New police officers in Montgomery, Ala., experience a kind of training not seen in most cities around the country.
The course is titled "Policing in a Historic City: Civil Rights and Wrongs in Montgomery" and it involves studying the history of race relations and civil rights in Montgomery and throughout the country. The class culminates with a bus tour of historical sites in Montgomery and a visit to the Rosa Parks Museum.
It's an interesting concept. As one officer and instructor said, the course is intended to provide context, an understanding of what's behind any given situation police might respond to.
"You're still firm, but a little bit more de-escalating," he said. "Instead of trying to add to that fire that's already burning. Try to see if we can put it out a little bit. And that's what policing in a historic city is all about. It's trying to put out the fire that's been burning too long."
The article about this program included comments at the end. One comment in particular caught my attention.
It said, "This is a wonderful idea, and I wish I could be more optimistic about it. However, the cynic in me wonders how many officers come to the class, sit in the back with their arms folded, and then go for coffee afterwards to grumble about how 'this is all in the past' and 'professional victims.'"
I know what this person is talking about. As someone who has done training for fire and emergency services departments for over two decades, I have had plenty of those people in my classes over the years. It can be discouraging.
What has always kept me going was faith in the long view. Training and development on topics like diversity and ethics and cultural change will never have immediate effects in any organization.
It takes time, a percolation of ideas, the chance to test new theories in a personal context. It might be months or years later when something that a person experienced in such a class has a real impact.
The problem is that many fire departments do not design such training with the long view in mind. Instead they create training in a reactionary way. Something bad happens — a harassment complaint, an incidence of unethical behavior, an embarrassing lack of professionalism — and they feel the need to remedy it.
So they bring in a trainer to teach a class, and not surprisingly, many of the people who attend are like the ones described above, sitting in the back row with arms crossed. Then the department concludes that such training doesn't work, and they abandon it. That is, until the next problem occurs.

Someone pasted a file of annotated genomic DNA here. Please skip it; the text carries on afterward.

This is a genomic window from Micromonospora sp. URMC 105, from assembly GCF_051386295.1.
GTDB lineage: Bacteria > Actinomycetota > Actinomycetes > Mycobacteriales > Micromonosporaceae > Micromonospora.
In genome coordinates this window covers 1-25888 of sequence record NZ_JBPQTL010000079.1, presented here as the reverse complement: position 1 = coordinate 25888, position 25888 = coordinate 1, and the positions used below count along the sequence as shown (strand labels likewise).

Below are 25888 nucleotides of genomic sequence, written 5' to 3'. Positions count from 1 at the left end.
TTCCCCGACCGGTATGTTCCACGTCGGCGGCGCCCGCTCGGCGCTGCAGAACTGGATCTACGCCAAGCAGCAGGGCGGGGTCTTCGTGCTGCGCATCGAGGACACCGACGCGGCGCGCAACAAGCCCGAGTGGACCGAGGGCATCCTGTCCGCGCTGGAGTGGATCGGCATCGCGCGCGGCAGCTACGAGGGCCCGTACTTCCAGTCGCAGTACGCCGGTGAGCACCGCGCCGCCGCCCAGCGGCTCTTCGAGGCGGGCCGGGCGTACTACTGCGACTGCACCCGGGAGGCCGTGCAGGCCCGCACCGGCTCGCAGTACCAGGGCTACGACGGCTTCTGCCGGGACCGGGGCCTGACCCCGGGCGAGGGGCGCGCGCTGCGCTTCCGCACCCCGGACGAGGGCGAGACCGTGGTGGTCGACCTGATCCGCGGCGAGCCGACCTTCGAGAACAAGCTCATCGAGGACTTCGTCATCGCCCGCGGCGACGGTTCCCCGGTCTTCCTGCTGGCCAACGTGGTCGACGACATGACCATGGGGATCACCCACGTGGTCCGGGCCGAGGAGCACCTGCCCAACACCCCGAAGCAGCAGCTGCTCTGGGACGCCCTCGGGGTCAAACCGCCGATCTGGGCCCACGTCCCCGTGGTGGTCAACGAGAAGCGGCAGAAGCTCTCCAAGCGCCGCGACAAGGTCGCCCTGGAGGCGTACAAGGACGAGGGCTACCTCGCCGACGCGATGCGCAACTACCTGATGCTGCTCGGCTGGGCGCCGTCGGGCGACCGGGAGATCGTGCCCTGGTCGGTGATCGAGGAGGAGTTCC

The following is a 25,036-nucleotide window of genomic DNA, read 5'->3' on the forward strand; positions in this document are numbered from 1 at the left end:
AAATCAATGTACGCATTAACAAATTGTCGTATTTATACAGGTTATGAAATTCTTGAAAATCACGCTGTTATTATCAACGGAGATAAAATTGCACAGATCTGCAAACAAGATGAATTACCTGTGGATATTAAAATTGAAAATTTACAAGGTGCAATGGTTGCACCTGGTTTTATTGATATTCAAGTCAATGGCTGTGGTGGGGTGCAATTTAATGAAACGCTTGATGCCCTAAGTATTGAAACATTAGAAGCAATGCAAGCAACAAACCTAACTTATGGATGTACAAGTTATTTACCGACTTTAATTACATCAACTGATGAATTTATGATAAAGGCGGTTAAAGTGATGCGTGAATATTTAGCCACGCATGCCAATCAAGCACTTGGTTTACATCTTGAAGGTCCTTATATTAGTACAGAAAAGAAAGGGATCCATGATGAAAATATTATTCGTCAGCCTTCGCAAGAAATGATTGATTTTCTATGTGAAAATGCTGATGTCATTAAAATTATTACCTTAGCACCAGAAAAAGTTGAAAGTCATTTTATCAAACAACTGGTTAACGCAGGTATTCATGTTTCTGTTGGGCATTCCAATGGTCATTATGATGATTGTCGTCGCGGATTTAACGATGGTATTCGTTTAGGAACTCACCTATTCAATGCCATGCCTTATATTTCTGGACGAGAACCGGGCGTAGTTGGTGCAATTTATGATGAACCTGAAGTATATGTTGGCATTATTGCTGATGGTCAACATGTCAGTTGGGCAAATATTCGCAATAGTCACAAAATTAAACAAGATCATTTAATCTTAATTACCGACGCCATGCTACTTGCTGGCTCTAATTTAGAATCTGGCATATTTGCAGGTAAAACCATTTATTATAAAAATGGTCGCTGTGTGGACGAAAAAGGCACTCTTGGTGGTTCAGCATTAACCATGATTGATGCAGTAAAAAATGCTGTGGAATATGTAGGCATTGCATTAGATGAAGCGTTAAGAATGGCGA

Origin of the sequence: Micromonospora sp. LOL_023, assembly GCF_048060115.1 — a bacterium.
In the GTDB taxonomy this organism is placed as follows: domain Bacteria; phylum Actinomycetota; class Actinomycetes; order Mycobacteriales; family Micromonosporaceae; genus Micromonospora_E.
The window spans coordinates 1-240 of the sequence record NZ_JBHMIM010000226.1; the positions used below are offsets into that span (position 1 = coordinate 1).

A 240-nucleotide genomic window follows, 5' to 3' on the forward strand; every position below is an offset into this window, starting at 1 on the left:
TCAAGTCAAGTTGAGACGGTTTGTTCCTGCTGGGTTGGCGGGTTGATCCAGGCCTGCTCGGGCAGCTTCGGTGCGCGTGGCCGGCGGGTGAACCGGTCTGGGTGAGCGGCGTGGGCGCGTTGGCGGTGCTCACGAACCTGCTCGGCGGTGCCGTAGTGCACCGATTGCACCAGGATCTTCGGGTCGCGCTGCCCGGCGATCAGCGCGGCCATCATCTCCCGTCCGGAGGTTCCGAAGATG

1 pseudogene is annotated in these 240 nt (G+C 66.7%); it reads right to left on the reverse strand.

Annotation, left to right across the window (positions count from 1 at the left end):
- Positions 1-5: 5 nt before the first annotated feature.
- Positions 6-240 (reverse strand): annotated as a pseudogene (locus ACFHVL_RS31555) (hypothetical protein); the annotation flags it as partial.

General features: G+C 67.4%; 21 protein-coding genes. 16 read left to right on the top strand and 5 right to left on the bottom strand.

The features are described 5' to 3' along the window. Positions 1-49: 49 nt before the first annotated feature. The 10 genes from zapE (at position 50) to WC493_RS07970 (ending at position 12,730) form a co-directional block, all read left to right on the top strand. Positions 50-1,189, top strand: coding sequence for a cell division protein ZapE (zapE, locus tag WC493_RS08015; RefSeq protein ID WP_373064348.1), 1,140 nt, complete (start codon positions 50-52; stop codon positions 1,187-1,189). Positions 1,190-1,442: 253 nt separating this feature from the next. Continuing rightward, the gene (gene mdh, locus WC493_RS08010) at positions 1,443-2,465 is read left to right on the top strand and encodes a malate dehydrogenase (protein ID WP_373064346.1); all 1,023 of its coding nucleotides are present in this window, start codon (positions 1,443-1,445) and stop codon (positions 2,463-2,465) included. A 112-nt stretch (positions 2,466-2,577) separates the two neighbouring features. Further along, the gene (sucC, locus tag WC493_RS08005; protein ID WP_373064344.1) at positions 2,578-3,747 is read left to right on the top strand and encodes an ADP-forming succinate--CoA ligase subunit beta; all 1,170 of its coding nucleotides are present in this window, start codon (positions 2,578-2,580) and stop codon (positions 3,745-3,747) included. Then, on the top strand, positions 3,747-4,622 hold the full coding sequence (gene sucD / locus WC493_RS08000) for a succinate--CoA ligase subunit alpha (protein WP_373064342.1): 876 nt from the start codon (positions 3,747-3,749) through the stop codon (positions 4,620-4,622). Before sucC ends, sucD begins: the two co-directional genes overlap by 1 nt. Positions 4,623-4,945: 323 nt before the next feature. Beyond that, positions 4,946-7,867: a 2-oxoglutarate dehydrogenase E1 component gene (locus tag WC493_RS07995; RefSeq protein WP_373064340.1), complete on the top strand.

This reactionary way of training doesn't work. It doesn't work for the technical aspects of the job and it really doesn't work for the more interpersonal, management and leadership part of it.
Fire departments have learned that they must prepare their members for potential problems — for example, training in hazardous materials response long before the first train derailment and chemical leak. And technical training is never something that just happens once.
Everyone understands that maintaining skills in areas like hazmat, EMS or extrication requires an ongoing commitment. So it must be with training in other critical competencies such as diversity and leadership and conflict management.
A few days after I saw the original comment about the Montgomery police training, another one appeared in response to it.
This comment said, "I attended such classes in my career. Many of us sat in the back row with arms folded. The simple lessons they taught took a while to sink in but the truth resonates. It took years, but that truth kept buzzing around my head like a horsefly. It sank in a little at a time. I wonder if the organizers of such programs ever get to recognize the effects of their labors."
It is hard to measure the usefulness of programs when they might seem to have no effect (or even a negative effect) in the short run. If all that fire chiefs hear is what a waste of time it is to do diversity training, they might be tempted to try it once and abandon it as a failure.
This would be a mistake. Certainly programs should be evaluated, and there is no question that there is a wide range of quality in the training being offered. Some training can do more harm than good.
But a well-considered, relevant class will always resonate over time. Fire chiefs must have faith that the right message will indeed "buzz around like a horsefly" until an individual can really see the truth in it. And then the investment will be more than worth it.